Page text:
Dissection Report: Patterns of Medicine and Ethics

  • Anna Gasperini
Part of the Palgrave Studies in Literature, Science and Medicine book series (PLSM)


This chapter briefly summarizes the book’s main innovations as regards analytic tools and the genre’s interaction with its historical context, particularly as concerns the interpretation of the medical figure, the vertical movement of the displaced body, and the penny blood genre as a ‘map’ that helped its reader navigate their reality under the Anatomy Act. The chapter also makes a few suggestions for a re-evaluation of the penny blood genre in relation to subsequent popular fiction forms that addressed science developments and the medical figure, briefly connecting the concepts explored in the narratives examined to the work of Wilkie Collins, Robert Louis Stevenson, and Bram Stoker.

List of Works Cited

  1. Beller, Anne-Marie. ‘Sensation Fiction in the 1850s.’ In The Cambridge Companion to Sensation Fiction, 7–20. Cambridge: Cambridge University Press, 2013.Google Scholar
  2. Crone, Rosalind. Violent Victorians—Popular Entertainment in Nineteenth Century London. Manchester: Manchester University Press, 2012.Google Scholar
  3. Gilbert, Pamela K. ‘Sensation Fiction and the Medical Context.’ In The Cambridge Companion to Sensation Fiction, edited by Andrew Mangham, 182–95. Cambridge: Cambridge University Press, 2013.Google Scholar
  4. Greenwood, James. ‘A Short Way to Newgate.’ In The Wilds of London, 158–72. London: Chatto and Windus, 1874.Google Scholar
  5. James, Louis. Fiction for the Working Man 1830–1850—A Study of the Literature Produced for the Working Classes in Early Victorian Urban England. London: Oxford University Press, 1963.Google Scholar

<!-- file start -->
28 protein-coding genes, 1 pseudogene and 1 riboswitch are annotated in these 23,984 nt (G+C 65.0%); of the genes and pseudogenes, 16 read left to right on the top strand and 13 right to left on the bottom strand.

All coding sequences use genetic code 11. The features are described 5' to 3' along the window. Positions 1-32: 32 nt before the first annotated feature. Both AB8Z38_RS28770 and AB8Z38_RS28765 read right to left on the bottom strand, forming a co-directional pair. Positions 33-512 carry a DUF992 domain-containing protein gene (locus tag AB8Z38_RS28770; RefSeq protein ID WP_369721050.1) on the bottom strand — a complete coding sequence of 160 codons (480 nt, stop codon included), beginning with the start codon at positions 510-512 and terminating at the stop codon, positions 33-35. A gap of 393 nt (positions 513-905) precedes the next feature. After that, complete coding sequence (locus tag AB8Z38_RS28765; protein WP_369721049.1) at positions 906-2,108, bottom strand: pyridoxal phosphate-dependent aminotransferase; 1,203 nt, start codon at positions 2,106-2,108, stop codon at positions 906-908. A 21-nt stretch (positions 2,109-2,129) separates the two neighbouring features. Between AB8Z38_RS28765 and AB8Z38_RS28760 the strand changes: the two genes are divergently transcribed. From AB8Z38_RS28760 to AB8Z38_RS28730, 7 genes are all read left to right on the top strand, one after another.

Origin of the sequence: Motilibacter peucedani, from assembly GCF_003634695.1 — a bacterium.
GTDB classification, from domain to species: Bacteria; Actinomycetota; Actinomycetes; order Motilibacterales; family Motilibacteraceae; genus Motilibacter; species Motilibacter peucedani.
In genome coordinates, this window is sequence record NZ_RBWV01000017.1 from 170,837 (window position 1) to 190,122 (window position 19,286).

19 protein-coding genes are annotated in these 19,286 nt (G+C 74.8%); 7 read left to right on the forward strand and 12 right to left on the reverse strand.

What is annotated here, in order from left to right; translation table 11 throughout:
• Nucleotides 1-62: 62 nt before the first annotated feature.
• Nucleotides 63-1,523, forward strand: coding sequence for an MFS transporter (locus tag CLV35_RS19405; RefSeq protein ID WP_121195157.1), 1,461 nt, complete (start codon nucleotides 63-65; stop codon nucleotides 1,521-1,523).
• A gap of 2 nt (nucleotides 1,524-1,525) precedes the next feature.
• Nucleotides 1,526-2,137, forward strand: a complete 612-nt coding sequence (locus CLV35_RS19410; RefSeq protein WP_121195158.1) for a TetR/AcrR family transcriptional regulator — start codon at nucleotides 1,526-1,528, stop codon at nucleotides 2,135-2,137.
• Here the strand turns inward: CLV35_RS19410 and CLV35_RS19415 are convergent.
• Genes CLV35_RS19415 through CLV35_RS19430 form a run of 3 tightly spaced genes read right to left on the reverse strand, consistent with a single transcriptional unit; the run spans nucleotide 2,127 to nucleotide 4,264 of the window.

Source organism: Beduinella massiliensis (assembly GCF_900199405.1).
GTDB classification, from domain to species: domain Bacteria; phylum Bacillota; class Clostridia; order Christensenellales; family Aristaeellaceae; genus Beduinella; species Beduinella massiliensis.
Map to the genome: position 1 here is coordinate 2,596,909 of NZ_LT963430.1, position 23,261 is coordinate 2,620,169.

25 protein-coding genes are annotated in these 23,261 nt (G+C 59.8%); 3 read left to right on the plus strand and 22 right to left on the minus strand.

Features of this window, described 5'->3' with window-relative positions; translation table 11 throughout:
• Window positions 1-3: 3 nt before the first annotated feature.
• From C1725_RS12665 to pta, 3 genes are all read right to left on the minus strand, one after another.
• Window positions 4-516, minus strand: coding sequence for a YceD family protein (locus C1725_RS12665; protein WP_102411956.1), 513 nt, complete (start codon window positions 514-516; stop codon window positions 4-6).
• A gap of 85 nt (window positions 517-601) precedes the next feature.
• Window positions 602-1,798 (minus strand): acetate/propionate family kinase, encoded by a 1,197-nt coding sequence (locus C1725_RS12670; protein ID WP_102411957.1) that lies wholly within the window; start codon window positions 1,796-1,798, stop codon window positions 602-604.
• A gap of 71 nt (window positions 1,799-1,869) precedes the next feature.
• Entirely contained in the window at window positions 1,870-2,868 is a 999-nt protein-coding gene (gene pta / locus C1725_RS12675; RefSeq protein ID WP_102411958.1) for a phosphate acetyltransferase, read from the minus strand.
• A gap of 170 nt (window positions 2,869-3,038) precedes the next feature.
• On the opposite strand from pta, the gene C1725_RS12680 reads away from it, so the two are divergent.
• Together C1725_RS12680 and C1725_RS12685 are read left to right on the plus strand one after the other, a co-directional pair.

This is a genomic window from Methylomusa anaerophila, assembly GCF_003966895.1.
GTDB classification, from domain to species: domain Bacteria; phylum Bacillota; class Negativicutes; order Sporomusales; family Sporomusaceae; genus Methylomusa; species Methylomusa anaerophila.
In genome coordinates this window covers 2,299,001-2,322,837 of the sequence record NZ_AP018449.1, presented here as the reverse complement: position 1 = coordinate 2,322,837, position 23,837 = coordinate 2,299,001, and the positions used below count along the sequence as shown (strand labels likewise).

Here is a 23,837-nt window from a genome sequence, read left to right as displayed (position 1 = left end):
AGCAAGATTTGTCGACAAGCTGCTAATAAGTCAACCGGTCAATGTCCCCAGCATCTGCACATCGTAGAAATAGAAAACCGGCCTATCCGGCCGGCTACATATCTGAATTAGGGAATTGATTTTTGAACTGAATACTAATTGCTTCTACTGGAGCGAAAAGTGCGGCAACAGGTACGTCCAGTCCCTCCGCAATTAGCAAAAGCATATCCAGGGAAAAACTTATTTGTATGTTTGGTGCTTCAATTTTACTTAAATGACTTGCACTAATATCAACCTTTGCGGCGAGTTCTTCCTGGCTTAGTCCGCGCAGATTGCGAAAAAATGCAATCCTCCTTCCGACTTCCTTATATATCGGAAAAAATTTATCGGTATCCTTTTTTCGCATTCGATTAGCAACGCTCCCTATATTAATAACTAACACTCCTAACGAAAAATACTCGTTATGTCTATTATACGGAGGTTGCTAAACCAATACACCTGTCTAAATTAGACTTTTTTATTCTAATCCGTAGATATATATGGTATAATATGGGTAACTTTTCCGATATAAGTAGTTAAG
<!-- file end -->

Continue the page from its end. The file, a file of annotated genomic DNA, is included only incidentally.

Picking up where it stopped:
6. Mangham, Andrew. ‘Introduction.’ In The Cambridge Companion to Sensation Fiction, 1–6. Cambridge: Cambridge University Press, 2013.Google Scholar
  7. ‘Report from the Select Committee for Anatomy.’ London, 1828.Google Scholar
  8. Richardson, Ruth. Death, Dissection and the Destitute. Chicago and London: The University of Chicago Press, 1987.Google Scholar
  9. Rymer, James Malcolm. Varney the Vampyre; or: The Feast of Blood. Edited by Curtis Herr. 2008th ed. Crestline, CA: Zittaw Press, n.d.Google Scholar
  10. Sparks, T. ‘Surgical Injury and Narrative Cure in Wilkie Collins’s Poor Miss Finch and Heart and Science.’ Journal of Narrative Theory 32, no. 1 (2002): 1–31.CrossRefGoogle Scholar
  11. Sparks, Tabitha. The Doctor in the Victorian Novel. Farnham: Ashgate, 2009.Google Scholar
  12. Straley, Jessica. ‘Love and Vivisection: Wilkie Collins’s Experiment in Heart and Science.’ Nineteenth-Century Literature 65, no. 3 (2010): 348–73. Scholar

Copyright information

© The Author(s) 2019

Authors and Affiliations

  • Anna Gasperini
    • 1
  1. 1.Independent ScholarPerugiaItaly

Personalised recommendations